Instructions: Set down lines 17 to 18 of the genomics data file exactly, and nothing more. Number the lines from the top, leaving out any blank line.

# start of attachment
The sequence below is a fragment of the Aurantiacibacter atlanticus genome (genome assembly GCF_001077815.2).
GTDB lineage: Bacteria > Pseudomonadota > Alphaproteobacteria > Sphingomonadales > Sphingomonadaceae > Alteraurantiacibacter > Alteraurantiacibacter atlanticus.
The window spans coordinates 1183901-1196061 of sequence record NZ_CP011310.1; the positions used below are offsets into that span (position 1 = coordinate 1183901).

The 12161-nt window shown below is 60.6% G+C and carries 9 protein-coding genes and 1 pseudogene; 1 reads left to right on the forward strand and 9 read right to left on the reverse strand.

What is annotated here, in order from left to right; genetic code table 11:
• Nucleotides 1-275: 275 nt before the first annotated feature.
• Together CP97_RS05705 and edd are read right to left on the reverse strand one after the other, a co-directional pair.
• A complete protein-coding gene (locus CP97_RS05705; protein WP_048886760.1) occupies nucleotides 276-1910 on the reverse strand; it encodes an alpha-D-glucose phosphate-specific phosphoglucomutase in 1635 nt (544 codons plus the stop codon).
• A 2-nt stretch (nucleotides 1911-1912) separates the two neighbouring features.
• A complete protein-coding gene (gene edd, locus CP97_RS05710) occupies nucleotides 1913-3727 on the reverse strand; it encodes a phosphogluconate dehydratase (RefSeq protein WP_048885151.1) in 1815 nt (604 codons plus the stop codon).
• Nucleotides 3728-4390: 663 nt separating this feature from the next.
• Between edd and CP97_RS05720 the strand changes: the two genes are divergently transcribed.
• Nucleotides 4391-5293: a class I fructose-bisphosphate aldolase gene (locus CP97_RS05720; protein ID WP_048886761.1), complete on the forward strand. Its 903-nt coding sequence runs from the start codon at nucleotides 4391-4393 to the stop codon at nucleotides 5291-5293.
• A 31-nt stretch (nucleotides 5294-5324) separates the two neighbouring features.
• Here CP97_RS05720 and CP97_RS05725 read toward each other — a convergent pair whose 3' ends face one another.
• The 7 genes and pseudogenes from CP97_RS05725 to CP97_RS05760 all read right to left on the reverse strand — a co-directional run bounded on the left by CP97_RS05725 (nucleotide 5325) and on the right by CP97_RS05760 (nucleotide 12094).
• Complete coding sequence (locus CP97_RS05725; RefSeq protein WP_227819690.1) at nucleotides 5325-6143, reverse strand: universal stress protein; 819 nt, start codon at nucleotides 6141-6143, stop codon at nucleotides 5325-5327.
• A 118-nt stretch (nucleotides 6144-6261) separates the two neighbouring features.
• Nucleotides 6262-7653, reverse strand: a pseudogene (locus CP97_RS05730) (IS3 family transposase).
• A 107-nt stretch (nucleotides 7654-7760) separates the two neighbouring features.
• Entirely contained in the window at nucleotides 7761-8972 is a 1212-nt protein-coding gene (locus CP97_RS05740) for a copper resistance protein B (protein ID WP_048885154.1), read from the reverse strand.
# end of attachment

• Complete coding sequence (locus CP97_RS05725; RefSeq protein WP_227819690.1) at nucleotides 5325-6143, reverse strand: universal stress protein; 819 nt, start codon at nucleotides 6141-6143, stop codon at nucleotides 5325-5327.
• A 118-nt stretch (nucleotides 6144-6261) separates the two neighbouring features.